Only when we reverse the course – when more of us address lust and perversion with righteous indignation – will there be a chance at regeneration.  When individuals take steps not just to stop the course, but to change direction. When we refuse to watch out of curiosity. When we bring back the stigma associated with sexual immorality, rather than having a “to each his own” attitude. When we actually ask store managers to remove pornographic magazines from the checkout line. When we decline to “click” on questionable material. When we refuse even one dime to any book, movie, music or other form of entertainment that promotes lust and intemperateness, even if it means standing alone in the midst of friends or family for the cause.

We must return to the values of nobility and purity with a passionate wrath that is not stymied by political correctness, individualism or radical egalitarianism. Only then will we be able to light a match in the darkness. For if we reclaim purity as a value, our nation may turn a corner and avoid the fall.

Conclusion: Overall, this has been a great book – although I must admit at times I’ve been tempted to pull out a no-brainer novel just to balance it all out. It definitely required active reading, but in the end, I think it was well-worth it. The last few chapters were profoundly impactful for me, personally (That whole temperance thing – I could certainly use a dose of self-discipline!). What did you think about it?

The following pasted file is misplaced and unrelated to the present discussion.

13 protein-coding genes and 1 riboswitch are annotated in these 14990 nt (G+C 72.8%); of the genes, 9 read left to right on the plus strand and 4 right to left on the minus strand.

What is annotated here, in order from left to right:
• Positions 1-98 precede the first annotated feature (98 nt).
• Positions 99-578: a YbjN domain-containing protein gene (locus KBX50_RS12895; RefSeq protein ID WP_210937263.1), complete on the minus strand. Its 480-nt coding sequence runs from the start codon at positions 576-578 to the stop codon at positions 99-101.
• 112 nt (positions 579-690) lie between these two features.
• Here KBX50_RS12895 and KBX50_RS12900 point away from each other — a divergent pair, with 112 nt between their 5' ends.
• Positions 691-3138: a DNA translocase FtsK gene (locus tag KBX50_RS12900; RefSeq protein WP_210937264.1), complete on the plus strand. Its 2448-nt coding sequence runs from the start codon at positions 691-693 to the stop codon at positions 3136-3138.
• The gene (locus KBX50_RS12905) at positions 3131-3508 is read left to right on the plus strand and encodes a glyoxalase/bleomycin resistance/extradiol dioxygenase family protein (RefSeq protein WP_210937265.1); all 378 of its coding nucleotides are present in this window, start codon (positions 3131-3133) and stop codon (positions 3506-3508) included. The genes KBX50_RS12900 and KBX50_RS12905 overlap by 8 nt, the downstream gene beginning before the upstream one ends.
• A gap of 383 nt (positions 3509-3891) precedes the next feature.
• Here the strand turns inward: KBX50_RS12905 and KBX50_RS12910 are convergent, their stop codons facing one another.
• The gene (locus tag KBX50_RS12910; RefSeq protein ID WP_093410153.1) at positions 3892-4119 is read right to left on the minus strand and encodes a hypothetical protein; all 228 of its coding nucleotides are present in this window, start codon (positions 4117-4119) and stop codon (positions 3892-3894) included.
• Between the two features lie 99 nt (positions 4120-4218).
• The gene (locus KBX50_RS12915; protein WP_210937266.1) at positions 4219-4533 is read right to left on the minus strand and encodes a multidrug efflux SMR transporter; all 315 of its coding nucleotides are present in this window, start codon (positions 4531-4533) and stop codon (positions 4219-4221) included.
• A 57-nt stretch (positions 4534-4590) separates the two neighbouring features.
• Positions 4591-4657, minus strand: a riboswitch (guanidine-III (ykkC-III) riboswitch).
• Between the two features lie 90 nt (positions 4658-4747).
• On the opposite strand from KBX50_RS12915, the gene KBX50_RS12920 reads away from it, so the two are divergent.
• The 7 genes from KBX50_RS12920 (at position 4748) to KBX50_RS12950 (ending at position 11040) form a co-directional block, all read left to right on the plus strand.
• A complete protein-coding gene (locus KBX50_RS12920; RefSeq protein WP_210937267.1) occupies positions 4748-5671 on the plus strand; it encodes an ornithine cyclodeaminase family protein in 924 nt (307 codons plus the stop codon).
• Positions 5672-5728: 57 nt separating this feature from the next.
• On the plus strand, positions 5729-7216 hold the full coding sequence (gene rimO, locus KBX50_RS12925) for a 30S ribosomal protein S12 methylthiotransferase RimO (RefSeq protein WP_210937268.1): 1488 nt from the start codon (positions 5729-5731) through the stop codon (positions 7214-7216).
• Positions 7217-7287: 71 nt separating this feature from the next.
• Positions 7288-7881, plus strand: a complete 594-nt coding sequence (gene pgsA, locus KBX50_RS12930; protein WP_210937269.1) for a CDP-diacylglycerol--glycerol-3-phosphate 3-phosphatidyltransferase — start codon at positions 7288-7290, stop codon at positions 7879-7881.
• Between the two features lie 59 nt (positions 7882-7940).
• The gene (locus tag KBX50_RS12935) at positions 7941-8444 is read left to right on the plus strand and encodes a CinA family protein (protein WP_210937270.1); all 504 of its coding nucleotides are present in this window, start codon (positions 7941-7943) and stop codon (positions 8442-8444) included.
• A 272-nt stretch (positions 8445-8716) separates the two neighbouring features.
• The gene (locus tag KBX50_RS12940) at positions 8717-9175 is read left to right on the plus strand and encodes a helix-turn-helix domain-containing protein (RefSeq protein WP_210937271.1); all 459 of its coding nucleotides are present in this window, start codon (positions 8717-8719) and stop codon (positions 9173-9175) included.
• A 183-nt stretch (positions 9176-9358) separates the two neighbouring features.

Note: We are making a bit of a change to the schedule – after completing The Four Cardinal Virtues next week, we plan to take a two-week break over Holy and Easter Weeks. Join us again on April 14th, as we begin our next book,  30 Days with Teresa of Avila, part of the Navigating the Interior Life Series, put together by our own Dan Burke and Anthony Lilles!! If you give a donation for scholarships for priests, religious, and the faithful poor at the Avila Institute for Spiritual Formation, Dan will send you a signed copy (be sure to order now because Dan is a lot slower than Amazon). Just click the link HERE to make a donation. Otherwise, you can purchase the book HERE, or on Amazon HERE.  (FYI – For those who have examined our posted schedule, we do plan to return to the original schedule and read The Confessions by Saint Augustine immediately after reading 30 Days with Teresa of Avila.)

Reading Assignment:

None!  Please enjoy a prayerful end to your Lenten journey, as well as blessed Easter week!  We'll meet back here April 14 when we begin our next book (see note above)!

Discussion Questions:

1. What are your thoughts about this book?  Is it one you would recommend?  Why or why not?

2. Feel free to comment on anything from our assignment this past week!

Read More:

For More Information on the Book Club:

Reading Assignment:

None!  Please enjoy a prayerful end to your Lenten journey, as well as blessed Easter week!  We'll meet back here April 14 when we begin our next book (see note above).

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About Vicki Burbach

Vicki Burbach is a wife and homeschooling mother of six children ages four to sixteen years who relishes the calm inspiration of spiritual reading amidst the roller coaster of life. A passionate convert to the Faith, Vicki is an avid reader who started the book club so she could embark with like-minded bibliophiles on a spiritual journey through some of the greatest Catholic books ever written. She is author of the new book How to Read Your Way to Heaven - A Spiritual Reading Program for the Worst of Sinners, the Greatest of Saints, and Everyone in Between. You can also find her at